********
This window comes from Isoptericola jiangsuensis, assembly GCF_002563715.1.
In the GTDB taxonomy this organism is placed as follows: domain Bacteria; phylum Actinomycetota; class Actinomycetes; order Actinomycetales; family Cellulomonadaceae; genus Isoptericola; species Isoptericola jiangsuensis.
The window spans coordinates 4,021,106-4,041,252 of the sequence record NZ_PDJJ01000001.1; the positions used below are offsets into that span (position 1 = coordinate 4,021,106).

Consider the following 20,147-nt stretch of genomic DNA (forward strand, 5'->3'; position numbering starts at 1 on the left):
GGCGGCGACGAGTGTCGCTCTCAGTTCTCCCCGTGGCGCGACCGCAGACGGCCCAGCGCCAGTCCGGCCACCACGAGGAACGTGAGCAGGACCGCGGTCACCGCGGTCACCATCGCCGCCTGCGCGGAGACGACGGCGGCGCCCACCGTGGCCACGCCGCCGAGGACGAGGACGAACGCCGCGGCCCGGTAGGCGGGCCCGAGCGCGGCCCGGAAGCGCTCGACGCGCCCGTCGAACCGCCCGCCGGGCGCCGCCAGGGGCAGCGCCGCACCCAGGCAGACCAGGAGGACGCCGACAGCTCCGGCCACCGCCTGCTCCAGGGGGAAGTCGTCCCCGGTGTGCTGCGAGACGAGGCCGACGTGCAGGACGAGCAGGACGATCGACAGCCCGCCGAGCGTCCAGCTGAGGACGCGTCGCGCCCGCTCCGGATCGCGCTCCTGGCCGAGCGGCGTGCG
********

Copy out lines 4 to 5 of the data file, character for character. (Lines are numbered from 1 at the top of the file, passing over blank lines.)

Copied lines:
Consider the following 20,147-nt stretch of genomic DNA (forward strand, 5'->3'; position numbering starts at 1 on the left):
GGCGGCGACGAGTGTCGCTCTCAGTTCTCCCCGTGGCGCGACCGCAGACGGCCCAGCGCCAGTCCGGCCACCACGAGGAACGTGAGCAGGACCGCGGTCACCGCGGTCACCATCGCCGCCTGCGCGGAGACGACGGCGGCGCCCACCGTGGCCACGCCGCCGAGGACGAGGACGAACGCCGCGGCCCGGTAGGCGGGCCCGAGCGCGGCCCGGAAGCGCTCGACGCGCCCGTCGAACCGCCCGCCGGGCGCCGCCAGGGGCAGCGCCGCACCCAGGCAGACCAGGAGGACGCCGACAGCTCCGGCCACCGCCTGCTCCAGGGGGAAGTCGTCCCCGGTGTGCTGCGAGACGAGGCCGACGTGCAGGACGAGCAGGACGATCGACAGCCCGCCGAGCGTCCAGCTGAGGACGCGTCGCGCCCGCTCCGGATCGCGCTCCTGGCCGAGCGGCGTGCG